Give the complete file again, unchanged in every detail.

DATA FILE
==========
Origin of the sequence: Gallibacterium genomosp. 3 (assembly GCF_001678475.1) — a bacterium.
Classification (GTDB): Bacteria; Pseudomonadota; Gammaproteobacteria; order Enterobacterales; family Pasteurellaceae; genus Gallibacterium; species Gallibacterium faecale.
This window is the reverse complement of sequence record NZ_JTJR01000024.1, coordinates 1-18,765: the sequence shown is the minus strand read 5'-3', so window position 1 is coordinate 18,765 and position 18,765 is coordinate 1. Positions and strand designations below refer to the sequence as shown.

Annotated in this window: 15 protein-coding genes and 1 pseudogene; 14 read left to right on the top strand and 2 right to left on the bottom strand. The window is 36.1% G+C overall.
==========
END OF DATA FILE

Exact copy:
Origin of the sequence: Gallibacterium genomosp. 3 (assembly GCF_001678475.1) — a bacterium.
Classification (GTDB): Bacteria; Pseudomonadota; Gammaproteobacteria; order Enterobacterales; family Pasteurellaceae; genus Gallibacterium; species Gallibacterium faecale.
This window is the reverse complement of sequence record NZ_JTJR01000024.1, coordinates 1-18,765: the sequence shown is the minus strand read 5'-3', so window position 1 is coordinate 18,765 and position 18,765 is coordinate 1. Positions and strand designations below refer to the sequence as shown.

Annotated in this window: 15 protein-coding genes and 1 pseudogene; 14 read left to right on the top strand and 2 right to left on the bottom strand. The window is 36.1% G+C overall.